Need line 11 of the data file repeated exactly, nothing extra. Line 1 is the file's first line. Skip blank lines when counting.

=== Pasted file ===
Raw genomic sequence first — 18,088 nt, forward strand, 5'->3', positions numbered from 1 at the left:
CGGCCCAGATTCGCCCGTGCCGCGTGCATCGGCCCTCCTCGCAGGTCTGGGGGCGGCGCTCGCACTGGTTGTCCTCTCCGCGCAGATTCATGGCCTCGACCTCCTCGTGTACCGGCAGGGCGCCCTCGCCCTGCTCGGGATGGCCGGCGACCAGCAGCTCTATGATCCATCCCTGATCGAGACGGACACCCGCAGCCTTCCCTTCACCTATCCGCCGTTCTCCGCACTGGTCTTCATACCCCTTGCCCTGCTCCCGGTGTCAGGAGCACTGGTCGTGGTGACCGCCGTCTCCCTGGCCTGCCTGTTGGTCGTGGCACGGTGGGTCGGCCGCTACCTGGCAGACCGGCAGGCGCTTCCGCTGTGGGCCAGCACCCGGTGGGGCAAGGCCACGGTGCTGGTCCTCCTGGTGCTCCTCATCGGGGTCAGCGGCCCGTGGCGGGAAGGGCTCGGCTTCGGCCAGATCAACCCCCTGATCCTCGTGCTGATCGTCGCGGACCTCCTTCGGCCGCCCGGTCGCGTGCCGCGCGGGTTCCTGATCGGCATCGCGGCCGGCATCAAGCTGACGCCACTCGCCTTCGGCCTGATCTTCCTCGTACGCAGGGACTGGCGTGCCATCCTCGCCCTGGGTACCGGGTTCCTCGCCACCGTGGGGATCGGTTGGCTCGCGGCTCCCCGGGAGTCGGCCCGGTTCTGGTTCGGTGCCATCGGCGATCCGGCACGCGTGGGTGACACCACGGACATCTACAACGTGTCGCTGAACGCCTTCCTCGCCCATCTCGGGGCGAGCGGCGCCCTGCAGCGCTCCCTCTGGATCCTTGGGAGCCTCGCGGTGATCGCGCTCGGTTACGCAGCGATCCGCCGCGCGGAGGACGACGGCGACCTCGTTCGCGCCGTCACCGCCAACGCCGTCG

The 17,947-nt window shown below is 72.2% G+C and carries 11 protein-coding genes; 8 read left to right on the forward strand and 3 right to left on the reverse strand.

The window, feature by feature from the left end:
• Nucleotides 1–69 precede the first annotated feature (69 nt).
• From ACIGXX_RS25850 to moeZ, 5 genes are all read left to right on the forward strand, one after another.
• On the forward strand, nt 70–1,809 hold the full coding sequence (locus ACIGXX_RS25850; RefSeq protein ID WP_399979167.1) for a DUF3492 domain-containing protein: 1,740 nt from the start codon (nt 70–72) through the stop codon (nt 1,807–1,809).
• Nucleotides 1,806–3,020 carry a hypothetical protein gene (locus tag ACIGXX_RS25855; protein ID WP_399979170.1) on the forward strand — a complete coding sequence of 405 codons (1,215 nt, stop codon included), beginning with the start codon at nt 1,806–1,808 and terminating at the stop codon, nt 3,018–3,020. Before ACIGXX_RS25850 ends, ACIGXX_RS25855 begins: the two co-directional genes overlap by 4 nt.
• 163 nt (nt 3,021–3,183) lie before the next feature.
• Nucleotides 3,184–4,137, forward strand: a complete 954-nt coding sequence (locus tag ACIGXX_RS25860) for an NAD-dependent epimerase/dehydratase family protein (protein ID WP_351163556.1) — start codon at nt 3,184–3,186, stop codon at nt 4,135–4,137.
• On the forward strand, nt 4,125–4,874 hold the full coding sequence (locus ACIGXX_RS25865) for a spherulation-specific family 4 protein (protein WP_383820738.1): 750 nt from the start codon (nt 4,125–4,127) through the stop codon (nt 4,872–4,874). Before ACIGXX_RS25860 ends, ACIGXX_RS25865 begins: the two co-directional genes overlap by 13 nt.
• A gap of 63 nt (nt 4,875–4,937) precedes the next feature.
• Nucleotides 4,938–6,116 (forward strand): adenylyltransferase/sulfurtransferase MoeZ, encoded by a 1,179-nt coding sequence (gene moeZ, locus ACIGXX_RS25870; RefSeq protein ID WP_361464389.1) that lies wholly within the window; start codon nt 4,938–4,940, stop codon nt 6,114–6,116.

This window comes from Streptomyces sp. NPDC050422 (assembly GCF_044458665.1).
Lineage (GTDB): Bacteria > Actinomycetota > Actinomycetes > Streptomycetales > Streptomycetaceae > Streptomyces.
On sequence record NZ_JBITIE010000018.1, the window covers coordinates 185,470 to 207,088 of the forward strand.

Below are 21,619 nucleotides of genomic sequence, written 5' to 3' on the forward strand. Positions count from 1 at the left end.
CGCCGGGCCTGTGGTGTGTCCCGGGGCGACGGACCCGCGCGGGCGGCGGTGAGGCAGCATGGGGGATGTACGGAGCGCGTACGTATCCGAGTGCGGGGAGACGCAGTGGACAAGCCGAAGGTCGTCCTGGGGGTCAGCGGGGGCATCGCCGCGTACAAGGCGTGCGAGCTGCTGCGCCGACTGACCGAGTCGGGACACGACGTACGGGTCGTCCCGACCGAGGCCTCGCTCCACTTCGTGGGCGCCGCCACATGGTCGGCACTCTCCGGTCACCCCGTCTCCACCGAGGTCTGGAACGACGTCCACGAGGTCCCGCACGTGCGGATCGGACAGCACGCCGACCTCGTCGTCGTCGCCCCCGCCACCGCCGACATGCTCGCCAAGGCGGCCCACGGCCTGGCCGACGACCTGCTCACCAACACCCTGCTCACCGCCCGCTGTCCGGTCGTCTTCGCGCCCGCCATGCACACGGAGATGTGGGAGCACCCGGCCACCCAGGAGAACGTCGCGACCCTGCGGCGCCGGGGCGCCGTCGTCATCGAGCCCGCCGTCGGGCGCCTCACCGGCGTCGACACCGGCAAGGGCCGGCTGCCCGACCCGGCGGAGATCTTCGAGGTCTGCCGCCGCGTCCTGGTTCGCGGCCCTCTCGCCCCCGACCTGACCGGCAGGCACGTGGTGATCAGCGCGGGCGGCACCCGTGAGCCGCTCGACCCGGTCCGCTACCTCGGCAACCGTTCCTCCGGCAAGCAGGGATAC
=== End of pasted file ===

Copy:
• On the forward strand, nt 4,125–4,874 hold the full coding sequence (locus ACIGXX_RS25865) for a spherulation-specific family 4 protein (protein WP_383820738.1): 750 nt from the start codon (nt 4,125–4,127) through the stop codon (nt 4,872–4,874). Before ACIGXX_RS25860 ends, ACIGXX_RS25865 begins: the two co-directional genes overlap by 13 nt.